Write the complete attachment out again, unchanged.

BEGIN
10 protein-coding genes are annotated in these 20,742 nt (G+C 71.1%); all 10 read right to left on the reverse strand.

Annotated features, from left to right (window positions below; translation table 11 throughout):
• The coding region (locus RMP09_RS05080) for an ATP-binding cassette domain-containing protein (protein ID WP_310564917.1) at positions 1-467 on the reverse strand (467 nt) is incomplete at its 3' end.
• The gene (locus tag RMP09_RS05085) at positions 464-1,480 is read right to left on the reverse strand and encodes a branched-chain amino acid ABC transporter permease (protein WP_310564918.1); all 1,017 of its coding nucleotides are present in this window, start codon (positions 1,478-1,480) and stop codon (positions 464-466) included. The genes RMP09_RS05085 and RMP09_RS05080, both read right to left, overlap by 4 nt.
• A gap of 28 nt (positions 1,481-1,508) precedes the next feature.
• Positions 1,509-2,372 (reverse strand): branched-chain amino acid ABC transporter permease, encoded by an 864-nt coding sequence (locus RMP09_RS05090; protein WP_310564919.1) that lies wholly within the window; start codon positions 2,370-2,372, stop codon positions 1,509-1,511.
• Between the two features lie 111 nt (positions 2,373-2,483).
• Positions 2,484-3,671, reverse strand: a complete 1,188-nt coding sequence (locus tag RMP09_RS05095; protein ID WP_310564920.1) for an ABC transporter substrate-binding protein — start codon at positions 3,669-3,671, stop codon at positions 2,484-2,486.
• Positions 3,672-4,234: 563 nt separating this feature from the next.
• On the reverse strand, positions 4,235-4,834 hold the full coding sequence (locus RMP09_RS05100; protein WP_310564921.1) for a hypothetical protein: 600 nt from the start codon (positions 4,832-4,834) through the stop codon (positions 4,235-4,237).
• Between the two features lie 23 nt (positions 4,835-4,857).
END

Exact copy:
10 protein-coding genes are annotated in these 20,742 nt (G+C 71.1%); all 10 read right to left on the reverse strand.

Annotated features, from left to right (window positions below; translation table 11 throughout):
• The coding region (locus RMP09_RS05080) for an ATP-binding cassette domain-containing protein (protein ID WP_310564917.1) at positions 1-467 on the reverse strand (467 nt) is incomplete at its 3' end.
• The gene (locus tag RMP09_RS05085) at positions 464-1,480 is read right to left on the reverse strand and encodes a branched-chain amino acid ABC transporter permease (protein WP_310564918.1); all 1,017 of its coding nucleotides are present in this window, start codon (positions 1,478-1,480) and stop codon (positions 464-466) included. The genes RMP09_RS05085 and RMP09_RS05080, both read right to left, overlap by 4 nt.
• A gap of 28 nt (positions 1,481-1,508) precedes the next feature.
• Positions 1,509-2,372 (reverse strand): branched-chain amino acid ABC transporter permease, encoded by an 864-nt coding sequence (locus RMP09_RS05090; protein WP_310564919.1) that lies wholly within the window; start codon positions 2,370-2,372, stop codon positions 1,509-1,511.
• Between the two features lie 111 nt (positions 2,373-2,483).
• Positions 2,484-3,671, reverse strand: a complete 1,188-nt coding sequence (locus tag RMP09_RS05095; protein ID WP_310564920.1) for an ABC transporter substrate-binding protein — start codon at positions 3,669-3,671, stop codon at positions 2,484-2,486.
• Positions 3,672-4,234: 563 nt separating this feature from the next.
• On the reverse strand, positions 4,235-4,834 hold the full coding sequence (locus RMP09_RS05100; protein WP_310564921.1) for a hypothetical protein: 600 nt from the start codon (positions 4,832-4,834) through the stop codon (positions 4,235-4,237).
• Between the two features lie 23 nt (positions 4,835-4,857).